As with any water damage project, when you respond to a flood event, you will want to begin by helping your client develop a list of actionable items such as filing an insurance claim or other recommendations that not only set expectations for the project moving forward but also encompass both health and safety. As such, don’t forget to include an asbestos survey in your plan. Flooding isn’t just a matter of water damage and biological contaminants; rather, it may also loosen and dislodge other fibrous particles that are hazardous to you or your client's health. If the flooding process does not, it is likely that the water restoration and demolition eﬀorts will.
A Question of Construction
Asbestos has been used in construction and insulation products for decades, with the height of its use occurring prior to the 1970s. And while asbestos is regulated today as a result of the risks inherent in exposure, it is not banned in the United States and the regulations in place today did not remove legacy asbestos.
Consequently, asbestos may exist throughout your client’s property — especially if the home or business was constructed prior to the Environmental Protection Agency’s (EPA) initial crackdown on the substance in the 1980s.
According to the U.S. Consumer Production Safety Commission (CPSC), you can expect to find asbestos primarily in …
• Roofing materials
• Insulation materials
• Textured paints and patching materials
• Within walls and flooring
• Around pipes and plumbing, etc.
Opening the Floodgates
While asbestos is relatively benign so long as it is in tact and undisturbed within a structure, it becomes incredibly hazardous once exposed and rendered airborne. In particular, the U.S. Department of Health and Human Services recognizes asbestos as a human carcinogen, meaning it is capable of causing cancer (and other upper respiratory conditions) in individuals who have been exposed to it. Thus, flooding and water damage restoration activities can displace and disturb asbestos, posing a threat to the building’s residents as well as workers who may come to remediate the site. Homes and businesses on The Gulf and East Coast that are prone to hurricanes may be especially vulnerable to asbestos exposure, especially during hurricane season.
When Asbestos Action Is Inevitable
When conducting water damage restoration on buildings that have experienced a water loss event, in many cases demolition must occur in order properly sanitize the structure. Prior to conducting any demolition or remediation activities, you should check your local, state, and federal regulations in regards to asbestos.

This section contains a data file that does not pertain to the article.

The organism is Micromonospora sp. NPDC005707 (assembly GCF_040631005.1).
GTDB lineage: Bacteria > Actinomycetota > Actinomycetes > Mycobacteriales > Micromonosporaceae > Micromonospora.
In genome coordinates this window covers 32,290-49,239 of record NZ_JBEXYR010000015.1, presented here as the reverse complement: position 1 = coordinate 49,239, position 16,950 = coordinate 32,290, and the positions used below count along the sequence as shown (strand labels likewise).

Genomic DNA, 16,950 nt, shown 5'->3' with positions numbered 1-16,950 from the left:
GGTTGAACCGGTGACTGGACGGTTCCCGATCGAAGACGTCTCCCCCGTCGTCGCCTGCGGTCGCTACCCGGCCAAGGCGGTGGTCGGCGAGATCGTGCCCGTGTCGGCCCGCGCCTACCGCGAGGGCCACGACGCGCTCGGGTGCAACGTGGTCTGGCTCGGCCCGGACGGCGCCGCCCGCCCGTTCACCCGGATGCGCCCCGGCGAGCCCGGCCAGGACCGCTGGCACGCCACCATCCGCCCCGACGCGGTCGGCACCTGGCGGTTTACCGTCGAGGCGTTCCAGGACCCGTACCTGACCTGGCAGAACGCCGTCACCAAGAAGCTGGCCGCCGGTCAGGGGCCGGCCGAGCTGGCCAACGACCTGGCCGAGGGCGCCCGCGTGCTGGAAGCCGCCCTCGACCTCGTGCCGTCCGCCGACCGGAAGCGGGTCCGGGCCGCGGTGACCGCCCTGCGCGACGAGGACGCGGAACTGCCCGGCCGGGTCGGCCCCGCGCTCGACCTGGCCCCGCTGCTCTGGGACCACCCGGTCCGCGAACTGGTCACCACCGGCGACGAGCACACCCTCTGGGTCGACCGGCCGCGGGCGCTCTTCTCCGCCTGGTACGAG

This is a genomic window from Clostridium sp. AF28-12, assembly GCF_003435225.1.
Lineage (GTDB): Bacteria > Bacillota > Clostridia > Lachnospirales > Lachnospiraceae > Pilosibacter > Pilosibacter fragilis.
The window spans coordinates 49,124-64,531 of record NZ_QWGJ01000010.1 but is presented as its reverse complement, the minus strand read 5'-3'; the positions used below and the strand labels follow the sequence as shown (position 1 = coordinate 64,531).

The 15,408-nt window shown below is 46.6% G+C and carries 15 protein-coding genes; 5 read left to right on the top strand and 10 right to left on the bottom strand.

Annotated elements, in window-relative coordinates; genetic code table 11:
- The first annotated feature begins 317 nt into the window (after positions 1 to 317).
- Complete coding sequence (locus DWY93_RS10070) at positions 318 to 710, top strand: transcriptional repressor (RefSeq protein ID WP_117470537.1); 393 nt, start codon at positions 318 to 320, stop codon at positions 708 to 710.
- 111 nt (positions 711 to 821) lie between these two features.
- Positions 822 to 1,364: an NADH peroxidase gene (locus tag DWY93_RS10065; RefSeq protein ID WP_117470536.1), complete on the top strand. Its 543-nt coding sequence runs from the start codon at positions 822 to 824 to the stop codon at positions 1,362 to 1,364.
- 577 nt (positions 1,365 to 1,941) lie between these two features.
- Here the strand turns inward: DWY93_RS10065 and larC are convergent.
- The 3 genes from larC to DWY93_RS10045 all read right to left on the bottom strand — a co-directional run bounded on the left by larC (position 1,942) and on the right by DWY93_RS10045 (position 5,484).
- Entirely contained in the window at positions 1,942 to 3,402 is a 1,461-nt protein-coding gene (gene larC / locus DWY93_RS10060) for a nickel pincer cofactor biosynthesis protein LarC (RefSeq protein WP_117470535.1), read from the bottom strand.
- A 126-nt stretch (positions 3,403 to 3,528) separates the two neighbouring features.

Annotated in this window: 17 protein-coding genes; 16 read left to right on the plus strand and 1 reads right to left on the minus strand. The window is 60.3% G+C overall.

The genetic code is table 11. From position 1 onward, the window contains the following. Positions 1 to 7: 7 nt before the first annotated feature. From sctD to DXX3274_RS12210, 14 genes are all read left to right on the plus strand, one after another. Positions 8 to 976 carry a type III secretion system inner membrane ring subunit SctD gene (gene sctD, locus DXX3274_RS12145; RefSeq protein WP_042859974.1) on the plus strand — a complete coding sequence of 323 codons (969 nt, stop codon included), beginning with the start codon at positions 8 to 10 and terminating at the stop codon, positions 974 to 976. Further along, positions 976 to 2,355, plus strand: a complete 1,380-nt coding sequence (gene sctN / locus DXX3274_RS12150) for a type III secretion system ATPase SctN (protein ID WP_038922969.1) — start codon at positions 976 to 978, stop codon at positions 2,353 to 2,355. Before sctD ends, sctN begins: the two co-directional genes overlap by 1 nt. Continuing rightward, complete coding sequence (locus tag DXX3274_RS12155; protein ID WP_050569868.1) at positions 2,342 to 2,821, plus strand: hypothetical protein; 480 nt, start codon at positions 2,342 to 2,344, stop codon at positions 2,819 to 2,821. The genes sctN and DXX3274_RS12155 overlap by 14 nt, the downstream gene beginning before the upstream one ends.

In the health and safety chapter (chapter 8) of the current ANSI S500 Standard and Reference Guide for Professional Water Damage Restoration, it mentions that, “Even if the building owner has a survey for asbestos, the restorer is still responsible for identifying and controlling asbestos exposure during demolition and removal of materials.” It is possible that the survey your client had conducted was a limited survey isolated to only an area that was being remodeled or renovated and did not encompass the area at which you are working. Its for this reason, and in accordance with the prevailing industry standard that you should never take their word for it.
Both the OSHA construction standard 29 CFR 1926.1101 and the General Industry Standard 1910.1001 shall be followed whenever presumed asbestos is present. All that to say, it's best to follow the law and get a survey before proceeding with the mitigation.
Onward To Recovery
So, now that we have established that with flood events there are more hazards than what meets the eye, it is imperative that we close this out with the importance of health and safety in these flood events. Many times during catastrophic flooding events or overnight emergency calls it is all too easy for health and safety measures to be dismissed in an effort to expedite the process to return your client back to normal - get in, save the day, get your client back to normal, on to the next one. As professionals it is also our duty to uphold and adhere to federal laws, standards, and regulations within our industry.
Your clients and your employees are not only trusting you to do the job correctly, they are also trusting you with their health and safety throughout the process. Before we go in, and get to work, let’s take the time to identify, establish, and account for potential hazards, so that way our clients can move onward to recovery with no hidden hazards or risks moving forward.